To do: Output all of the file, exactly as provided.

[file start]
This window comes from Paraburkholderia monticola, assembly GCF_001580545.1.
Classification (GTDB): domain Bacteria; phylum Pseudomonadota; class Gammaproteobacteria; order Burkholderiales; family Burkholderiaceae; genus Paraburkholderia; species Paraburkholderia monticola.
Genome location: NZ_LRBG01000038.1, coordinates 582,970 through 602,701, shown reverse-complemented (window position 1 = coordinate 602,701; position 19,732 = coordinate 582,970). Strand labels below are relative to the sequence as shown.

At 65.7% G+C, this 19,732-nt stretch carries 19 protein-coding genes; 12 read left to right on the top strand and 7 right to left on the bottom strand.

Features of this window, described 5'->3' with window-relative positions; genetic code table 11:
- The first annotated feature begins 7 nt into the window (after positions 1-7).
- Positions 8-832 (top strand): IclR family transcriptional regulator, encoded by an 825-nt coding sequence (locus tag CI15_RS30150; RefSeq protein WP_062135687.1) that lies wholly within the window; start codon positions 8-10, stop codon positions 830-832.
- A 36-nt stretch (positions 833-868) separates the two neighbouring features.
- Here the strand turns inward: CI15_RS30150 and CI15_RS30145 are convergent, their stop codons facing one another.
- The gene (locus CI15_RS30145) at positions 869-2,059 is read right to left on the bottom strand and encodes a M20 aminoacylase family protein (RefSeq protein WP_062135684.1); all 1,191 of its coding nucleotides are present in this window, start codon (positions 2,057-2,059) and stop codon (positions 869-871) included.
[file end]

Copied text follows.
This window comes from Paraburkholderia monticola, assembly GCF_001580545.1.
Classification (GTDB): domain Bacteria; phylum Pseudomonadota; class Gammaproteobacteria; order Burkholderiales; family Burkholderiaceae; genus Paraburkholderia; species Paraburkholderia monticola.
Genome location: NZ_LRBG01000038.1, coordinates 582,970 through 602,701, shown reverse-complemented (window position 1 = coordinate 602,701; position 19,732 = coordinate 582,970). Strand labels below are relative to the sequence as shown.

At 65.7% G+C, this 19,732-nt stretch carries 19 protein-coding genes; 12 read left to right on the top strand and 7 right to left on the bottom strand.

Features of this window, described 5'->3' with window-relative positions; genetic code table 11:
- The first annotated feature begins 7 nt into the window (after positions 1-7).
- Positions 8-832 (top strand): IclR family transcriptional regulator, encoded by an 825-nt coding sequence (locus tag CI15_RS30150; RefSeq protein WP_062135687.1) that lies wholly within the window; start codon positions 8-10, stop codon positions 830-832.
- A 36-nt stretch (positions 833-868) separates the two neighbouring features.
- Here the strand turns inward: CI15_RS30150 and CI15_RS30145 are convergent, their stop codons facing one another.
- The gene (locus CI15_RS30145) at positions 869-2,059 is read right to left on the bottom strand and encodes a M20 aminoacylase family protein (RefSeq protein WP_062135684.1); all 1,191 of its coding nucleotides are present in this window, start codon (positions 2,057-2,059) and stop codon (positions 869-871) included.